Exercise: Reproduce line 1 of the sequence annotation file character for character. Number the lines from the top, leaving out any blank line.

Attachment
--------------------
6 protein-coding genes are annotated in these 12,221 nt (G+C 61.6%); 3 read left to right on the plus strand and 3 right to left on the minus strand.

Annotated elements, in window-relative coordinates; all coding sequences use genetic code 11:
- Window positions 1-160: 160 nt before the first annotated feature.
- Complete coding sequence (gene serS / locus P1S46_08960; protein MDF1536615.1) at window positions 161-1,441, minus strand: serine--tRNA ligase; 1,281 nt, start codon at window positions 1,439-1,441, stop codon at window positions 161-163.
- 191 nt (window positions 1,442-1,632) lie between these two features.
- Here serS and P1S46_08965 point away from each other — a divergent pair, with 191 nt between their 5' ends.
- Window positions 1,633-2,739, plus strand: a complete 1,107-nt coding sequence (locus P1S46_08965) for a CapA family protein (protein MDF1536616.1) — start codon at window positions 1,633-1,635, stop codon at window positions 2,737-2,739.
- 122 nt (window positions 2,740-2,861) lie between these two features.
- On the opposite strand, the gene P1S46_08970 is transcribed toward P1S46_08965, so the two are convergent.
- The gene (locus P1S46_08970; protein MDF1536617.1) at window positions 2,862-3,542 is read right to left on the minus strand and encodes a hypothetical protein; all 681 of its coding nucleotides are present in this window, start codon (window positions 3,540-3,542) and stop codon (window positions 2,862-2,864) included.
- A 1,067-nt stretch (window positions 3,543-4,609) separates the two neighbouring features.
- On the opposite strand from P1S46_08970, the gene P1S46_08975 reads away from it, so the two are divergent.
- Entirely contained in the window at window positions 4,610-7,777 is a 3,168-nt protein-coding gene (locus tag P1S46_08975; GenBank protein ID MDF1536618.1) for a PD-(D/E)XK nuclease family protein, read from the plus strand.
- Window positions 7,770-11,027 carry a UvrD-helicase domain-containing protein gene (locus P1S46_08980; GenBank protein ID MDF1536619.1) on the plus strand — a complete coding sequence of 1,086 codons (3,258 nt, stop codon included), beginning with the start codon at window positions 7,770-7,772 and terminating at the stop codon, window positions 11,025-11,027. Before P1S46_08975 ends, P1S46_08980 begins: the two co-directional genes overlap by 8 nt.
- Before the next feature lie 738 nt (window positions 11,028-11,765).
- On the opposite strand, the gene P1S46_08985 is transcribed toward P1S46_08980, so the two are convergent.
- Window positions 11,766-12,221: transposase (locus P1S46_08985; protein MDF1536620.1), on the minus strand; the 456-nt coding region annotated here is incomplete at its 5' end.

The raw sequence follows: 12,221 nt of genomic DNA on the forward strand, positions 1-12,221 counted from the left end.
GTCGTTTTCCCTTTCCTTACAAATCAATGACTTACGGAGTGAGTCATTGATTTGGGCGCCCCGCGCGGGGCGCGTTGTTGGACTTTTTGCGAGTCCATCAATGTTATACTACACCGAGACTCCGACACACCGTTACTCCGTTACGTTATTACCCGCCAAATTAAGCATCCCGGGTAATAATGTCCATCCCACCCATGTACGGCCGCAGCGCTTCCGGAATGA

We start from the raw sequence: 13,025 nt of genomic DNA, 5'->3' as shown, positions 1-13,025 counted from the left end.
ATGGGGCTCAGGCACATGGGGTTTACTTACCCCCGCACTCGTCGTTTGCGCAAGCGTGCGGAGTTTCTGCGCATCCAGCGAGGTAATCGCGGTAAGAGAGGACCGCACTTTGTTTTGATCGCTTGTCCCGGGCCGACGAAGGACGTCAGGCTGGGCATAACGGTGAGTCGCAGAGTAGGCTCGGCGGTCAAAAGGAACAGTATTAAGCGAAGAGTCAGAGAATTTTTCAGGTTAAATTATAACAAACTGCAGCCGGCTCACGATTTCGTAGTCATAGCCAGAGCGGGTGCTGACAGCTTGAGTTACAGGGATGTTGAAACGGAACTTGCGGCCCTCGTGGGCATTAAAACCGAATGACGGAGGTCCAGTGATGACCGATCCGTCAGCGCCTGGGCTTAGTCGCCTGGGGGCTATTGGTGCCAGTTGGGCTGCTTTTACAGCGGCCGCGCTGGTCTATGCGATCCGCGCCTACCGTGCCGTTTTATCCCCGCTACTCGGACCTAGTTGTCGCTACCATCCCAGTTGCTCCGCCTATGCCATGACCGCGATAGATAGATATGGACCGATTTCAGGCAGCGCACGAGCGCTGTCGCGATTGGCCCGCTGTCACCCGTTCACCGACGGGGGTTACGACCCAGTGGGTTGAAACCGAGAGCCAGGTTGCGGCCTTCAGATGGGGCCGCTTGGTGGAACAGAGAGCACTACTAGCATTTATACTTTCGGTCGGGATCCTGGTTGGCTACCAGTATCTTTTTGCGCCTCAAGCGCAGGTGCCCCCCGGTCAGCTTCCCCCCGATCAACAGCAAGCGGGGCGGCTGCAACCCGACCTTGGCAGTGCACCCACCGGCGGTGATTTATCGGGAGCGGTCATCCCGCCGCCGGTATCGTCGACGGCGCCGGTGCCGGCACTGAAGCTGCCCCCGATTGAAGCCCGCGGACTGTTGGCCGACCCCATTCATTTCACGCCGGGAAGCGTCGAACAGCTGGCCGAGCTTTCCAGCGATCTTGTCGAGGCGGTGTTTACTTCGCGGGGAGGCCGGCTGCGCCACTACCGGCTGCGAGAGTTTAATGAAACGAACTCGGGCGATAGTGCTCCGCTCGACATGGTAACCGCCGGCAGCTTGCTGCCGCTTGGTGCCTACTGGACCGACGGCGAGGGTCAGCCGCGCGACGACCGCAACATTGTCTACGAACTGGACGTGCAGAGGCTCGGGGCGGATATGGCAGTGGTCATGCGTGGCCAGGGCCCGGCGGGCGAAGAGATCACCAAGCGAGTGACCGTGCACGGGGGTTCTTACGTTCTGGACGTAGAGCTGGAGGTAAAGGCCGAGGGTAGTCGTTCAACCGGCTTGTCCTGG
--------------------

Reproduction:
6 protein-coding genes are annotated in these 12,221 nt (G+C 61.6%); 3 read left to right on the plus strand and 3 right to left on the minus strand.